C. pensylvanica was colonial under oaks along trail to the beach. C=5
C. rosea was under the oaks but some were reported planted. C=4
C. stipata grew in moist depressions in fields and near the pond. C=3
C. tenera grew in wet depressions in the field. C=8
C. vulpinoidea also grew in wet depressions. The long seed heads are shorter than their leaves while similar C. annecten’s seed heads are longer than the leaves. C=3


The Fort Sheridan 2011 inventory listed 6 Carex species before the restoration project. (Table 1). C. rosea, C. pensylvanica, and C. blanda were found from that list but none of C. aurea, C. eburnea or C. pedunculata. Newly found in 2012, C. gracilescens, grew in the open oak area with C. rosea and C. pensylvanica . (Table 2). Also new,  C. pellita grew past the oak area along the trail, a likely remnant species since it grows at IBSP, Spring Bluff, and Chiwaukee Prairie. (Table 4).

LCFPD orders seeds and plants from within a 200 mile radius except for Prairie Moon Nursery in Minnesota. (K. Schultz, 2012). The restoration project plants included sedges C.  brevior, C. frankii, C. lurida, C. hirsutella, and C. rosea. (K. Klick 2012).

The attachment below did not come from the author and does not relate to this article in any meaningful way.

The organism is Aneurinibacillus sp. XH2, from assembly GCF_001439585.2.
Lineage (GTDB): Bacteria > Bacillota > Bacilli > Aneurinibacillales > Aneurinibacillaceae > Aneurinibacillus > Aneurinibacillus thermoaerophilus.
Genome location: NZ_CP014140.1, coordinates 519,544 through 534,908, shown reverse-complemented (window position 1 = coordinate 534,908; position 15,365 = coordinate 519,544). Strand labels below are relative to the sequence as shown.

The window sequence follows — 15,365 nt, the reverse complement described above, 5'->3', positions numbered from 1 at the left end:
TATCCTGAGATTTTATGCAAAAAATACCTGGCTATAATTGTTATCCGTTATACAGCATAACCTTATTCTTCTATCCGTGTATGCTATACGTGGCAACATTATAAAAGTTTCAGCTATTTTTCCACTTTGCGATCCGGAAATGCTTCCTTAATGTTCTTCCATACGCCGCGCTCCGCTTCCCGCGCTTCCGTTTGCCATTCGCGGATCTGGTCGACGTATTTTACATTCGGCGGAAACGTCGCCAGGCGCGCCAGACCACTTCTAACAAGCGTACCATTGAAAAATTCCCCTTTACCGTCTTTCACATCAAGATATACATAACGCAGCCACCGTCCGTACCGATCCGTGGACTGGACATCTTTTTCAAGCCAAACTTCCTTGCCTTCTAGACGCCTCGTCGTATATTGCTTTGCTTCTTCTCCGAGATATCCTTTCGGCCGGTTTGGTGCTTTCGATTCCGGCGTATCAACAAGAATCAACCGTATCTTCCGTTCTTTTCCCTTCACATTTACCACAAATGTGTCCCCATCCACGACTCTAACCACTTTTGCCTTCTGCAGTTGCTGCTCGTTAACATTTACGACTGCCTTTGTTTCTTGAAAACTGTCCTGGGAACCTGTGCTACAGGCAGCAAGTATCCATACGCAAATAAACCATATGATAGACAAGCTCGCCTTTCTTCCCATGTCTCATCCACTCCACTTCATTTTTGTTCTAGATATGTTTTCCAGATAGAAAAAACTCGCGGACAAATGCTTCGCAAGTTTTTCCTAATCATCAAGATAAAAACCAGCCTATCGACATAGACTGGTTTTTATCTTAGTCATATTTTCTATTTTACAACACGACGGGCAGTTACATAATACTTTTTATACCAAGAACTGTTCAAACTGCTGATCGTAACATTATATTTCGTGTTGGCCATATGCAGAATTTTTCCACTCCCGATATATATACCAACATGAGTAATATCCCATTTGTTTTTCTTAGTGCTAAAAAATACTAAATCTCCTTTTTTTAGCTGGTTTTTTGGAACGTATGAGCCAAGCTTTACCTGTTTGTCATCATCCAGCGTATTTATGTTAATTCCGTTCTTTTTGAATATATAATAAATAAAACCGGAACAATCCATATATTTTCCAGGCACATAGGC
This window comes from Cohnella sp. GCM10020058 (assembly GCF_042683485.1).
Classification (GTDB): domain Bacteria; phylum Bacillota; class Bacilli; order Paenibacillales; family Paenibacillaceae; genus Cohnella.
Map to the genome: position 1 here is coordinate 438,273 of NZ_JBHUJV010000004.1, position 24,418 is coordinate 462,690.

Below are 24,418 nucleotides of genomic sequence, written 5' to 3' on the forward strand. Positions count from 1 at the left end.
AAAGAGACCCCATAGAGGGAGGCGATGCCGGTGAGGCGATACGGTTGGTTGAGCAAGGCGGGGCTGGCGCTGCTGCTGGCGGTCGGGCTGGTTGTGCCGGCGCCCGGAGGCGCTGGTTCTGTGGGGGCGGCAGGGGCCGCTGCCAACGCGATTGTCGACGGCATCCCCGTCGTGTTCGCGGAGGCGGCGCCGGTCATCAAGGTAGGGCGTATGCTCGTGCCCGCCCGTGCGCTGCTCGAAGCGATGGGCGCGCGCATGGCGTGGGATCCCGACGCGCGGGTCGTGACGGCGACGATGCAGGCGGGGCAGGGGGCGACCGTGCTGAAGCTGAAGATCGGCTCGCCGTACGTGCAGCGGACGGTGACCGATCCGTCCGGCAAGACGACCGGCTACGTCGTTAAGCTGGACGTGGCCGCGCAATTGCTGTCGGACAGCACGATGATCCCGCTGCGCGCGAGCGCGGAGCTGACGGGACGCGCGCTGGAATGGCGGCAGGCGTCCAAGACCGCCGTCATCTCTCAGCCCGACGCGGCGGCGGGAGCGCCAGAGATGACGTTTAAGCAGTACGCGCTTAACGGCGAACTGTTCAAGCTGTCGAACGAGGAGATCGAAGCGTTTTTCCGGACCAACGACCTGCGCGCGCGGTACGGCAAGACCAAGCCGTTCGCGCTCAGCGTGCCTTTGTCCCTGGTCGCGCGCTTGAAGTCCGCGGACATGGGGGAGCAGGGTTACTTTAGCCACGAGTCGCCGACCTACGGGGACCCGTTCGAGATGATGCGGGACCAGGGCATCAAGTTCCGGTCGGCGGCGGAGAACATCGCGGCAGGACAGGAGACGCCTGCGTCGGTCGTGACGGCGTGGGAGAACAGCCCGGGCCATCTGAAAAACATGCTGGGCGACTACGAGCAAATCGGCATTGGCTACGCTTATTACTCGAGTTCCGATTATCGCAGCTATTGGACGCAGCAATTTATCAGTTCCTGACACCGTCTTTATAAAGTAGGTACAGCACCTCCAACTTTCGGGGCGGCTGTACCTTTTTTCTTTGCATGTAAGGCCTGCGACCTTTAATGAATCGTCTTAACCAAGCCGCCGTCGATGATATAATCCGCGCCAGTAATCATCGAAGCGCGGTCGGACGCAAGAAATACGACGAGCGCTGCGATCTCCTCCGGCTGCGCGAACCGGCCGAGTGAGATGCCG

To the north, the Illinois Beach State Park had 48 vouchered Carex species, and combined with adjoining Spring Bluff Lake County Forest Preserve and Chiwaukee Prairie, the list now has 60 species. Although the topography of the bluff areas differs from the Zion Beach Ridge by not having marshes, swales, and floodplain, more unreported remnant species of Carex are still likely to be discovered at Ft. Sheridan.

Table 4: Carex of Lake Michigan Coast including Fort Sheridan L.W. Curtis (2011)

Key to abbreviations. IBSP = Illinois Beach State Park, SB = Spring Bluff of Lake County Forest Preserve, Illinois, CHI = Chiwaukee Prairie, Kenosha County, Wisconsin, and FS = Fort Sheridan, Lake County Forest Preserve, Illinois. Updated with C. lurida, planted

Species                Common name                       Location

C. annectens var. xanthocarpa, Small Yellow Fox Sedge, IBSP SB

C. aquatilis, Long-bracted Tussock Sedge, ISBP SB CHI

C. atherodes, Hairy-leaved Wheat Sedge, SB CHI

C. aurea, Golden Sedge, IBSP FS

C. bebbii, Bebb’s Sedge, IBSP SB FS

C. bicknellii, Bicknell’s Sedge, ISBP SB CHI

C. blanda, Wood Sedge, ISBP FS

C. brevior, Plaines Oval Sedge, IBSP CHI FS

C. buxbaumii, Dark-scaled Sedge, IBSP SB